Artists in the Classroom
ArtStarts' Artists in the Classroom program brings together schools across BC with professional artists for artist residencies in school settings. Whether you are an educator looking to enhance your students' education by bringing an artist into your classroom, or a visual, media, literary or performing artist who is interested in working with students on a hands-on arts activity or artist residency, ArtStarts can help bring your projects to life.
- What is an artist residency?
- What constitutes a successful residency?
- What are some examples of past projects?
- How can I fund a project?
Information for schools
Information for artists
- Can I be an artist in residence?
- How can an artist find a school to work with?
- How can an artist become part of ArtStarts' Artists in the Classroom Directory?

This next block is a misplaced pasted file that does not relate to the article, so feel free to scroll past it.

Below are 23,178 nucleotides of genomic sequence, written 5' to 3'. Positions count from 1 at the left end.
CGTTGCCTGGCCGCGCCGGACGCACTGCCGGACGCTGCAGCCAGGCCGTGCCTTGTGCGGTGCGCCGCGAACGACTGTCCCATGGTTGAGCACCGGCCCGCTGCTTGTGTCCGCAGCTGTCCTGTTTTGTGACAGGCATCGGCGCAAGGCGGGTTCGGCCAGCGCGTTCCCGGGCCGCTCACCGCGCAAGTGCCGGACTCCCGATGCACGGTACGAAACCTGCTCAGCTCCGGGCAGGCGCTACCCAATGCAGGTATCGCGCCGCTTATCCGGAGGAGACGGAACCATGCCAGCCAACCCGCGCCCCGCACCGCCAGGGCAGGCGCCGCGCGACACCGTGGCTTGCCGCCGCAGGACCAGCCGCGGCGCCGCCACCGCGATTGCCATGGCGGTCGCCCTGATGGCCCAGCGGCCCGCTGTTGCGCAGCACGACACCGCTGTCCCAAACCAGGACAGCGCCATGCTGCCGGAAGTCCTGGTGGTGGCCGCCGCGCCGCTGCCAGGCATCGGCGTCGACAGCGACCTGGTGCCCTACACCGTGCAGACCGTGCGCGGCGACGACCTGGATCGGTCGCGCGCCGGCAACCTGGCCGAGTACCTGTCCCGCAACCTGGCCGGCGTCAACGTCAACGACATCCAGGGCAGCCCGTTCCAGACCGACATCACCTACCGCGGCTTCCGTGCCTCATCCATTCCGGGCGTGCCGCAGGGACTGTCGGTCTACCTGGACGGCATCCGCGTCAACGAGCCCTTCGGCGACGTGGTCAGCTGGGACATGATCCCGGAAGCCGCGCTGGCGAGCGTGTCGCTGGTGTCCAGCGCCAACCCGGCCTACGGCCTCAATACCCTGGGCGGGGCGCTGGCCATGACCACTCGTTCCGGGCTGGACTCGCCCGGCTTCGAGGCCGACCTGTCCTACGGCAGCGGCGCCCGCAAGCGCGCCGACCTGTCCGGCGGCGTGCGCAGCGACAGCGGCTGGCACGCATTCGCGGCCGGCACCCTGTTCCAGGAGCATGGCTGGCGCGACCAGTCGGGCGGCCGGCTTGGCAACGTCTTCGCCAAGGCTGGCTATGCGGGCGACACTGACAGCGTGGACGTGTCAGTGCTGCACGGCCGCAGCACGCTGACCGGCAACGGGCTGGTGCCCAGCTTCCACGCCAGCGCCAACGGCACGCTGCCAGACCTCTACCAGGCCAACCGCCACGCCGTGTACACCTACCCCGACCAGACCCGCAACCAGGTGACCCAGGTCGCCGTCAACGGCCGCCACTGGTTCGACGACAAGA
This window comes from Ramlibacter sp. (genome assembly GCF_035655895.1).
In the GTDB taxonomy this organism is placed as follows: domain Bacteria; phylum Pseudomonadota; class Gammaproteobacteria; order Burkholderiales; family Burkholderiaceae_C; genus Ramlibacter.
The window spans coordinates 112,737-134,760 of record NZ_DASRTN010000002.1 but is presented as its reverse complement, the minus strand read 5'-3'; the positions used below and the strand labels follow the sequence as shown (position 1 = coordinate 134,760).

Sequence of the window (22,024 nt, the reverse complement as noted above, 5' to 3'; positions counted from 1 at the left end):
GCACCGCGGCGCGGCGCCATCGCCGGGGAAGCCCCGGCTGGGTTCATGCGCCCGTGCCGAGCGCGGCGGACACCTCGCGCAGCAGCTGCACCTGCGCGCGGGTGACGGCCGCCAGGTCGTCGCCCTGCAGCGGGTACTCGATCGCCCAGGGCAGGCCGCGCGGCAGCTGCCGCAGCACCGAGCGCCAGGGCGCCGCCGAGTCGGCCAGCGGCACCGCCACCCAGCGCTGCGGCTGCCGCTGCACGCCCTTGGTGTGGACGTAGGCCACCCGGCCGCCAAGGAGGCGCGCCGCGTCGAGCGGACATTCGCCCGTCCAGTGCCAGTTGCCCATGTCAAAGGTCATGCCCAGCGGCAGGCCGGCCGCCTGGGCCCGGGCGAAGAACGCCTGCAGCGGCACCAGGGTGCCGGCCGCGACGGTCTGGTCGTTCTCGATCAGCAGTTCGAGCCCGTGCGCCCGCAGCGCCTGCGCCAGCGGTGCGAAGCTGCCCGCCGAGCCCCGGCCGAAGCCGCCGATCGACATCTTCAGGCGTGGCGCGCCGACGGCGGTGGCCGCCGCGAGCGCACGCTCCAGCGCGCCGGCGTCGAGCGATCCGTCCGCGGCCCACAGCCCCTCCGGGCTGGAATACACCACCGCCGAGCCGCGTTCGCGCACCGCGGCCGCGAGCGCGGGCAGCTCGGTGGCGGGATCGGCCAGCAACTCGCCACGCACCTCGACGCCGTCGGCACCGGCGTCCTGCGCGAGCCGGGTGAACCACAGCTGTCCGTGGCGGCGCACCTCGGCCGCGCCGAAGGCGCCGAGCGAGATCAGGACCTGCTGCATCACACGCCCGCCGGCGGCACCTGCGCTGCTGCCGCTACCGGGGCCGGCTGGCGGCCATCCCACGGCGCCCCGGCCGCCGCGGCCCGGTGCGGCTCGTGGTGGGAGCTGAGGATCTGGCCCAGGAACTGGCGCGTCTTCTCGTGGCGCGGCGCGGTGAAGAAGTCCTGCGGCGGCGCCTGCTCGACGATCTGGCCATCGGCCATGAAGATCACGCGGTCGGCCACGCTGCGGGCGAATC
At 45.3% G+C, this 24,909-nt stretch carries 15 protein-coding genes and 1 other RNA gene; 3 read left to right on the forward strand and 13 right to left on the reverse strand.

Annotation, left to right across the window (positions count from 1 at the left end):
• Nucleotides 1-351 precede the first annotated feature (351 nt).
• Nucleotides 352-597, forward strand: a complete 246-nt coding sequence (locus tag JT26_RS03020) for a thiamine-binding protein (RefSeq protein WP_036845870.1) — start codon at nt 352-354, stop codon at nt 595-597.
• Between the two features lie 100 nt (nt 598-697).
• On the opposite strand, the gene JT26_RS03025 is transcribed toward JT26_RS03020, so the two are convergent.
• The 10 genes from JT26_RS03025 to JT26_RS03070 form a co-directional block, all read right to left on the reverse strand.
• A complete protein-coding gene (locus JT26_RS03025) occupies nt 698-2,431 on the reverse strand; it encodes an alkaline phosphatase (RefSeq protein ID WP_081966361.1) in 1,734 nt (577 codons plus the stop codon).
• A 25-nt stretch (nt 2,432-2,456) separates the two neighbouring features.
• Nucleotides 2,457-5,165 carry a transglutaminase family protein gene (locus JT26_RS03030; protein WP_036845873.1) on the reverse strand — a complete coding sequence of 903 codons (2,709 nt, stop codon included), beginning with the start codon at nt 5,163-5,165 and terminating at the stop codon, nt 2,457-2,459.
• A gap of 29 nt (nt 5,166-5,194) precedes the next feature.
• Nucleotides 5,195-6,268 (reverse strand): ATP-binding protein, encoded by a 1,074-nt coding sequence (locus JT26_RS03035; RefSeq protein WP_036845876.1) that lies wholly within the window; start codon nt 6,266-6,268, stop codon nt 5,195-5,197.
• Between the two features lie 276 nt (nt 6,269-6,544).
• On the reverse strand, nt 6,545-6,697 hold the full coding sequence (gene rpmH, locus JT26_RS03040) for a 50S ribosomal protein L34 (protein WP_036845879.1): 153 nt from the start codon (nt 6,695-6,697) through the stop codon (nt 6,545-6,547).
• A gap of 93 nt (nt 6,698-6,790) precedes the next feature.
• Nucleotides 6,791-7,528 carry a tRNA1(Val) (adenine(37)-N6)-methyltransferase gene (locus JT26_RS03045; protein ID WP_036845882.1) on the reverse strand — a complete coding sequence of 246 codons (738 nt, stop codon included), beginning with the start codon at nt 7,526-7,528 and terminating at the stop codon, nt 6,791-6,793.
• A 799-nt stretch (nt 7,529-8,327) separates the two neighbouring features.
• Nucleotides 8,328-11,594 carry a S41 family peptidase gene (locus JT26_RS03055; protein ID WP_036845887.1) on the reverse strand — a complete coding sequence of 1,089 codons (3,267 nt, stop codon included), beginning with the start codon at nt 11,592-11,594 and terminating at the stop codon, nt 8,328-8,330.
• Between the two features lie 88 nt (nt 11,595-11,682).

What is an artist residency?
At its core, an in-school artist residency is a creative partnership between artist, teacher and students, taking place right in the classroom. Artists may approach schools with a potential project idea, which will then be developed with interested teachers. Alternately, the idea can come from the school, who will then work out the details with the artist.
The circumstances surrounding artist residencies in schools are flexible. They can take place in single or multiple classrooms, with single or combined grades, over the course of a week or even several months. In each case, the role of the artist is to share insights into the skills, processes and ideas involved in producing an artwork. Often, artists will spearhead the creation of a collaborative work with students. Alternately, they can guide and advise students on the creation of their own work. Either way, the artist provides a catalyst for creative expression, offering advice and inspiration for both teacher and students.